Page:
If you are looking for some good news, Manu Raju, Ella Nilsen and Tami Luhby report that “In a major boost to Democrats, Manchin and Schumer announce deal for energy and health care bill” at CNN Politics: “Senate Majority Leader Chuck Schumer and Sen. Joe Manchin on Wednesday announced a deal on an energy and health care bill, representing a breakthrough after more than a year of negotiations that have collapsed time and again.”….The deal is a major reversal for Manchin, and the health and climate bill stands a serious chance of becoming law as soon as August — assuming Democrats can pass the bill in the House and that it passes muster with the Senate parliamentarian to allow it to be approved along straight party lines in the budget process…..While Manchin scuttled President Joe Biden’s Build Back Better bill, the final deal includes a number of provisions the moderate from West Virginia had privately scoffed at, representing a significant reversal from earlier this month. That includes provisions addressing the climate crisis….The agreement contains a number of Democrats’ goals. While many details have not been disclosed, the measure would invest $369 billion into energy and climate change programs, with the goal of reducing carbon emissions by 40% by 2030, according to a one-page fact sheet. For the first time, Medicare would be empowered to negotiate the prices of certain medications, and it would cap out-of-pocket costs at $2,000 for those enrolled in Medicare drug plans. It would also extend expiring enhanced subsidies for Affordable Care Act coverage for three years.”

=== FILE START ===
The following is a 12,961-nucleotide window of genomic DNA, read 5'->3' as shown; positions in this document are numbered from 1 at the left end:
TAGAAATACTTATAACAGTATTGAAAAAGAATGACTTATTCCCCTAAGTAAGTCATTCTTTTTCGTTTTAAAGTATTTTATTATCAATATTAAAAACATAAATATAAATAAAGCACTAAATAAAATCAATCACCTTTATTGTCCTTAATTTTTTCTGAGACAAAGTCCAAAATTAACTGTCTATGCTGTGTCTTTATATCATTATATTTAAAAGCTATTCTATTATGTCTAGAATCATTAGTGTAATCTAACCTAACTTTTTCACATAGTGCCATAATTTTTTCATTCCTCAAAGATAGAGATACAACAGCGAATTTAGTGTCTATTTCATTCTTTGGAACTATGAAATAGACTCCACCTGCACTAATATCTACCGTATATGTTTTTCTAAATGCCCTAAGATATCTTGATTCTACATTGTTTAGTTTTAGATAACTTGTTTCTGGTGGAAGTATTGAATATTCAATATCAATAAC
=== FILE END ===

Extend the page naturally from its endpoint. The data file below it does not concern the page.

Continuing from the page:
At The Hill, Jared Gans reports “Whitmer’s race moves from ‘toss-up’ to ‘lean Democrat.’” As Gans writes, “The nonpartisan election handicapper Cook Political Report moved the Michigan governor’s race from “toss-up” to “lean Democrat” almost a week before the GOP chooses its nominee to take on Gov. Gretchen Whitmer (D)….The Republican primary has been chaotic, with five candidates, including two of the front-runners, being removed from the ballot after the state Bureau of Elections found their petitions to get on the ballot included false signatures….Ryan Kelley, who then emerged as the leading candidate remaining in the race, was arrested for allegedly being present on the grounds of the Capitol during the insurrection on Jan. 6, 2021. Kelley pleaded not guilty to four misdemeanor charges earlier this month, but his poll numbers have since fallen…. Jessica Taylor, Cook’s Senate and governors editor, said in her analysis of the move that the Republican primary has been a “three-ring circus” while Whitmer has accumulated impressive fundraising numbers and a high approval rating despite President Biden’s unpopularity….A Detroit News poll from earlier this month showed Whitmer ahead of multiple potential GOP competitors by double digits. The RealClearPolitics polling average shows former news anchor Tudor Dixon as leading the Republican primary.”